Tabula Rasa Gallery is pleased to present the solo exhibition of Tant Yunshu Zhong The Quick Brown Fox Jumps Over the Lazy Dog from August 28th to November 1st 2020. This marks the artist's third exhibition with the gallery after Tissue and Tissue Paper in 2016 and That's Quite Something during the Space Exchange Program at Canton Gallery in 2018. The exhibition presents the artist's most recent installation works created during her residency at the gallery. In the works she further expands her investigation of the interrelationship among the autonomy of material, language and space.
In 19th century, the famous English pangram The Quick Brown Fox Jumps Over the Lazy Dog was often typed on typewriters. This is the shortest sentence contains all of the letters of the English alphabet, and it is commonly used as a practice sentence for testing the function of typewriters and displaying the graphic aspects of the fonts. The artistic practice of Zhong is instinctive and it has the same internal logic with the sentence. During the three-week residency at the gallery, the artist spread the materials she prepared all over the space, including paratrooper rope, salt brick, antique flower pot, and different forms of nets. The materials with different physical characteristics come from humble beginnings: they are either hand-made by the artist or purchased online. The artist collected and put them in her own glossary to compose sentences of her own.
This process of choosing and juxtaposing the materials resulted in the 26 installation works in the exhibition space, and each of the works is named after a small thought about feelings in Zhong's notes. She makes the works to be of equal importance: as they are in the same route, creating a unique rhythm in the space and providing the audience an experience of slowly unfolding a handscroll painting. Zhong once described the relationship between material and language in her work: 'I attempt to make the object to be on an equal footing with the language that represents it. They all are materials, the object and the language.' When the materials are stripped off from its ostensible meaning, will new meaning be created?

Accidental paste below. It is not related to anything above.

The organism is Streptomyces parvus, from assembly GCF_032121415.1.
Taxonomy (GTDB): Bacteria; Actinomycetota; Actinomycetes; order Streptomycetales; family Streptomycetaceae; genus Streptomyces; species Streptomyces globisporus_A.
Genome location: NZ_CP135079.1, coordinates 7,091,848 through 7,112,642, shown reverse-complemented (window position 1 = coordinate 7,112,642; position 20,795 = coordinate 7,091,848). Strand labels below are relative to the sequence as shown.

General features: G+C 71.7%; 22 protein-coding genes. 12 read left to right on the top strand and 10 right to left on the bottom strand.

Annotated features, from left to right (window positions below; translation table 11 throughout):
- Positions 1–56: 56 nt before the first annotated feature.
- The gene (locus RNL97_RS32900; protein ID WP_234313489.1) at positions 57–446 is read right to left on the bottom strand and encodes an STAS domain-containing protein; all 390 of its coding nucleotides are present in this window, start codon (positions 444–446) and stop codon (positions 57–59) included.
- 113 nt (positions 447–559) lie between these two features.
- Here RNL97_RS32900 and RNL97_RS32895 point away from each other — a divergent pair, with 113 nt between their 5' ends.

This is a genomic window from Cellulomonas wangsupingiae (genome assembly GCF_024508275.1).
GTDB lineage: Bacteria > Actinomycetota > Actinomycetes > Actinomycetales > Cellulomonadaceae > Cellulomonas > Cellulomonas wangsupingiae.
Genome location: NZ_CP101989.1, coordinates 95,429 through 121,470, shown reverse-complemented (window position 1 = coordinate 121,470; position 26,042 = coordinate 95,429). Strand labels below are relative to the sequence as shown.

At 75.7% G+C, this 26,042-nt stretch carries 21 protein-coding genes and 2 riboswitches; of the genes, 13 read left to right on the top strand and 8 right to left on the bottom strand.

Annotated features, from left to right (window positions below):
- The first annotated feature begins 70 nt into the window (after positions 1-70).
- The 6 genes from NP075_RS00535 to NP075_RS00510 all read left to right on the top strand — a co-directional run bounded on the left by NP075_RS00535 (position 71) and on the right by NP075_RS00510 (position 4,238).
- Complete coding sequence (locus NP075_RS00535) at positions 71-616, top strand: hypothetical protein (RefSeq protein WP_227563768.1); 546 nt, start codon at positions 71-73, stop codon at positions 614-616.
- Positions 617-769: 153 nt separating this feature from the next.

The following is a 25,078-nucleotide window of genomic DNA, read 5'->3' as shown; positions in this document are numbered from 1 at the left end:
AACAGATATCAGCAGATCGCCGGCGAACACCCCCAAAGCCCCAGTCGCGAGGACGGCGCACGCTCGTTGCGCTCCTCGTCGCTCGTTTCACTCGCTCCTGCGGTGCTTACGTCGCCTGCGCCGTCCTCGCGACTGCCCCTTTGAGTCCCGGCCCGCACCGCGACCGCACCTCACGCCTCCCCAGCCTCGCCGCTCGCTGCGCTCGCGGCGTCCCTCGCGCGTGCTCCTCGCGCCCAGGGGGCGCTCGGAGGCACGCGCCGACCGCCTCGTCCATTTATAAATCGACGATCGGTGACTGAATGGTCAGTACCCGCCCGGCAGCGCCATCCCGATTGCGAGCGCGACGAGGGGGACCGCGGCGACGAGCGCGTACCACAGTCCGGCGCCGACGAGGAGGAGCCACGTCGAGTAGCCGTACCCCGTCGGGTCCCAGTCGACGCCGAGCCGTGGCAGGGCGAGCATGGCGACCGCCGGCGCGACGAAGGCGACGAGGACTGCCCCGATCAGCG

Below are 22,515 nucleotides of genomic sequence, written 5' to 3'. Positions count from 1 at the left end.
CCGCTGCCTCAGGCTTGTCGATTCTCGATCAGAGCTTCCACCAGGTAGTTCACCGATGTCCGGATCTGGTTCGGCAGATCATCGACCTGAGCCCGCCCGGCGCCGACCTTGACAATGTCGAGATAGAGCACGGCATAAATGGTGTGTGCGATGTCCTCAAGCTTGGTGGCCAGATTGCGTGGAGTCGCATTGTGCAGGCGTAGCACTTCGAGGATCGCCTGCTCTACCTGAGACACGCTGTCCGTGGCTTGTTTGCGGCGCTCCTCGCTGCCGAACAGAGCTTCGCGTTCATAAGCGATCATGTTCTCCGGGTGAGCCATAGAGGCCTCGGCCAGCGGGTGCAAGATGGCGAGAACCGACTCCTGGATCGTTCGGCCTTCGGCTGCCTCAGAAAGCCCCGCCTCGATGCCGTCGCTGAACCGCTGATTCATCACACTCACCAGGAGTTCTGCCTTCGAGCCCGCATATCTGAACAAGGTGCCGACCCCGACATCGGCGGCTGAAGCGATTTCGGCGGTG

This exhibition is constructed by words, and the exhibition scene itself forms a whole, a sentence. The objects serve as clay for a sculpture or words for a sentence, and I type the required characters in the environment which serve as the keyboard, and present them in the space which serves as the screen. The materials of the artworks in this exhibition are rarely created from scratch. The process from 0 to 1 happens in other segments of social production. The found objects is discovered by a new vision, unrevealed from the department store, the internet, the pockets of a coat, or the soil of the past. The random materials collected in my studio are just like the 26 letters of the alphabet ready for phrasing. In my past works, materials were used in all possible ways. Routine is lettering, creation is words-forming, and finally, the exhibition becomes sentence-making. The game of art becomes the game of language, the game of words, or maybe the game of symbols, of condition and intuition in such contexts. Condition is elusive, but we can bravely admit it. Since born, we had naturally learned the language from motherhood, and we can also naturally learn naturalness from other natures. We can feel the texture on fabric, and see tiles on the roof. We use tools, to build or destroy. We ask, but not always answered.
I don't resist natural romance.
Press release courtesy Tabula Rasa Gallery.